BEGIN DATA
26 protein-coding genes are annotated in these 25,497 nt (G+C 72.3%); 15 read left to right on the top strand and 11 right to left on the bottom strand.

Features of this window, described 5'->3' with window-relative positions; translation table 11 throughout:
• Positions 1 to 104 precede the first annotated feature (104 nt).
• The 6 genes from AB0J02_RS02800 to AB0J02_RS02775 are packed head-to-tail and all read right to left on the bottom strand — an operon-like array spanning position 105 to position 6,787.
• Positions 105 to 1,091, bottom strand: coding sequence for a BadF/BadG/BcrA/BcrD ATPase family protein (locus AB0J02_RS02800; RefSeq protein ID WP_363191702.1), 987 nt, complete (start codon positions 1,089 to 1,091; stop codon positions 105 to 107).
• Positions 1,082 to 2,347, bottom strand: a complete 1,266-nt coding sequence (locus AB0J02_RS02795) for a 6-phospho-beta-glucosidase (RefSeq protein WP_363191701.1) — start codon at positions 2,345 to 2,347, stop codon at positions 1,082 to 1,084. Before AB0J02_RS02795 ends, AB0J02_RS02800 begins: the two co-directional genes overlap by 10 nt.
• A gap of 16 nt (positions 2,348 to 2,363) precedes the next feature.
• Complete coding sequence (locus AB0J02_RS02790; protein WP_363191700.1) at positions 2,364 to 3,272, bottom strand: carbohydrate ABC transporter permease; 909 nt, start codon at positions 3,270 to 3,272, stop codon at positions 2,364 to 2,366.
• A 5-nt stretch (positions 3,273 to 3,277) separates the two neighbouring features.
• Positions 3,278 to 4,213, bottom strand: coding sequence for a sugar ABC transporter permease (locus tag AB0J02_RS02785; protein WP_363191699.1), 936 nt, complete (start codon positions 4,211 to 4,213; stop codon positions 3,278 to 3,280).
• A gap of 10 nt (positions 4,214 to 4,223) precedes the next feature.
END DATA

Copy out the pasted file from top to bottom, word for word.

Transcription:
26 protein-coding genes are annotated in these 25,497 nt (G+C 72.3%); 15 read left to right on the top strand and 11 right to left on the bottom strand.

Features of this window, described 5'->3' with window-relative positions; translation table 11 throughout:
• Positions 1 to 104 precede the first annotated feature (104 nt).
• The 6 genes from AB0J02_RS02800 to AB0J02_RS02775 are packed head-to-tail and all read right to left on the bottom strand — an operon-like array spanning position 105 to position 6,787.
• Positions 105 to 1,091, bottom strand: coding sequence for a BadF/BadG/BcrA/BcrD ATPase family protein (locus AB0J02_RS02800; RefSeq protein ID WP_363191702.1), 987 nt, complete (start codon positions 1,089 to 1,091; stop codon positions 105 to 107).
• Positions 1,082 to 2,347, bottom strand: a complete 1,266-nt coding sequence (locus AB0J02_RS02795) for a 6-phospho-beta-glucosidase (RefSeq protein WP_363191701.1) — start codon at positions 2,345 to 2,347, stop codon at positions 1,082 to 1,084. Before AB0J02_RS02795 ends, AB0J02_RS02800 begins: the two co-directional genes overlap by 10 nt.
• A gap of 16 nt (positions 2,348 to 2,363) precedes the next feature.
• Complete coding sequence (locus AB0J02_RS02790; protein WP_363191700.1) at positions 2,364 to 3,272, bottom strand: carbohydrate ABC transporter permease; 909 nt, start codon at positions 3,270 to 3,272, stop codon at positions 2,364 to 2,366.
• A 5-nt stretch (positions 3,273 to 3,277) separates the two neighbouring features.
• Positions 3,278 to 4,213, bottom strand: coding sequence for a sugar ABC transporter permease (locus tag AB0J02_RS02785; protein WP_363191699.1), 936 nt, complete (start codon positions 4,211 to 4,213; stop codon positions 3,278 to 3,280).
• A gap of 10 nt (positions 4,214 to 4,223) precedes the next feature.